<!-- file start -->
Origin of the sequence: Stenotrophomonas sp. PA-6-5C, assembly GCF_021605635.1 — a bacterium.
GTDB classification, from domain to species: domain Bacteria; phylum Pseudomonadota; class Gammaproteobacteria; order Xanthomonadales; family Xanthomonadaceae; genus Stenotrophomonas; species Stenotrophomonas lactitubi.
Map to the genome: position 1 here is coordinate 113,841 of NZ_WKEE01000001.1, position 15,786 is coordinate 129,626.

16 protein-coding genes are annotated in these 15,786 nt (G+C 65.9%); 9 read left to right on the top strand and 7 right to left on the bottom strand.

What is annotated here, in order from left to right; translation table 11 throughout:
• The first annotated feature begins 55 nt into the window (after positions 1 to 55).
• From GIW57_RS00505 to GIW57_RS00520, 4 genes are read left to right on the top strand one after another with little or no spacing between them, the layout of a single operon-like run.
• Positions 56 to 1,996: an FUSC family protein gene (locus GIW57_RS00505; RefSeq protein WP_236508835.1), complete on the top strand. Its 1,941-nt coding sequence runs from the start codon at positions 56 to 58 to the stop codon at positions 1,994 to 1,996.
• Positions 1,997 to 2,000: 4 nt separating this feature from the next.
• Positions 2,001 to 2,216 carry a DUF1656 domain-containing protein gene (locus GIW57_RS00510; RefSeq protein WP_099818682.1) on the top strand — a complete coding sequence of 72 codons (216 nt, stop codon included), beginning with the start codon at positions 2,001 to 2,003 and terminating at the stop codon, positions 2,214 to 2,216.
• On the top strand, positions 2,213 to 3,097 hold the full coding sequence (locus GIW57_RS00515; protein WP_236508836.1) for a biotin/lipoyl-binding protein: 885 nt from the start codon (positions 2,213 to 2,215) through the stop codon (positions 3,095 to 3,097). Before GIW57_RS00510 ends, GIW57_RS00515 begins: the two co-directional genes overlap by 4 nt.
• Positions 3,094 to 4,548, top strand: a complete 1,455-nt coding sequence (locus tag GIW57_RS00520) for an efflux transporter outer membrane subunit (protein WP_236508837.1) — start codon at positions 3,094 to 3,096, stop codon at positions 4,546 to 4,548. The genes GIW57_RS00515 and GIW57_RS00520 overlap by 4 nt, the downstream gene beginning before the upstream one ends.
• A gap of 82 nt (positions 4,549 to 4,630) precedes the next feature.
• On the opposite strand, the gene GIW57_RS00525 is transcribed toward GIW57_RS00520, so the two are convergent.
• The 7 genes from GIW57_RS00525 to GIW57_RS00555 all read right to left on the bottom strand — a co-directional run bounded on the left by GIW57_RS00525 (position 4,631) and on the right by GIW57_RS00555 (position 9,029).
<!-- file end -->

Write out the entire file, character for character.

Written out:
Origin of the sequence: Stenotrophomonas sp. PA-6-5C, assembly GCF_021605635.1 — a bacterium.
GTDB classification, from domain to species: domain Bacteria; phylum Pseudomonadota; class Gammaproteobacteria; order Xanthomonadales; family Xanthomonadaceae; genus Stenotrophomonas; species Stenotrophomonas lactitubi.
Map to the genome: position 1 here is coordinate 113,841 of NZ_WKEE01000001.1, position 15,786 is coordinate 129,626.

16 protein-coding genes are annotated in these 15,786 nt (G+C 65.9%); 9 read left to right on the top strand and 7 right to left on the bottom strand.

What is annotated here, in order from left to right; translation table 11 throughout:
• The first annotated feature begins 55 nt into the window (after positions 1 to 55).
• From GIW57_RS00505 to GIW57_RS00520, 4 genes are read left to right on the top strand one after another with little or no spacing between them, the layout of a single operon-like run.
• Positions 56 to 1,996: an FUSC family protein gene (locus GIW57_RS00505; RefSeq protein WP_236508835.1), complete on the top strand. Its 1,941-nt coding sequence runs from the start codon at positions 56 to 58 to the stop codon at positions 1,994 to 1,996.
• Positions 1,997 to 2,000: 4 nt separating this feature from the next.
• Positions 2,001 to 2,216 carry a DUF1656 domain-containing protein gene (locus GIW57_RS00510; RefSeq protein WP_099818682.1) on the top strand — a complete coding sequence of 72 codons (216 nt, stop codon included), beginning with the start codon at positions 2,001 to 2,003 and terminating at the stop codon, positions 2,214 to 2,216.
• On the top strand, positions 2,213 to 3,097 hold the full coding sequence (locus GIW57_RS00515; protein WP_236508836.1) for a biotin/lipoyl-binding protein: 885 nt from the start codon (positions 2,213 to 2,215) through the stop codon (positions 3,095 to 3,097). Before GIW57_RS00510 ends, GIW57_RS00515 begins: the two co-directional genes overlap by 4 nt.
• Positions 3,094 to 4,548, top strand: a complete 1,455-nt coding sequence (locus tag GIW57_RS00520) for an efflux transporter outer membrane subunit (protein WP_236508837.1) — start codon at positions 3,094 to 3,096, stop codon at positions 4,546 to 4,548. The genes GIW57_RS00515 and GIW57_RS00520 overlap by 4 nt, the downstream gene beginning before the upstream one ends.
• A gap of 82 nt (positions 4,549 to 4,630) precedes the next feature.
• On the opposite strand, the gene GIW57_RS00525 is transcribed toward GIW57_RS00520, so the two are convergent.
• The 7 genes from GIW57_RS00525 to GIW57_RS00555 all read right to left on the bottom strand — a co-directional run bounded on the left by GIW57_RS00525 (position 4,631) and on the right by GIW57_RS00555 (position 9,029).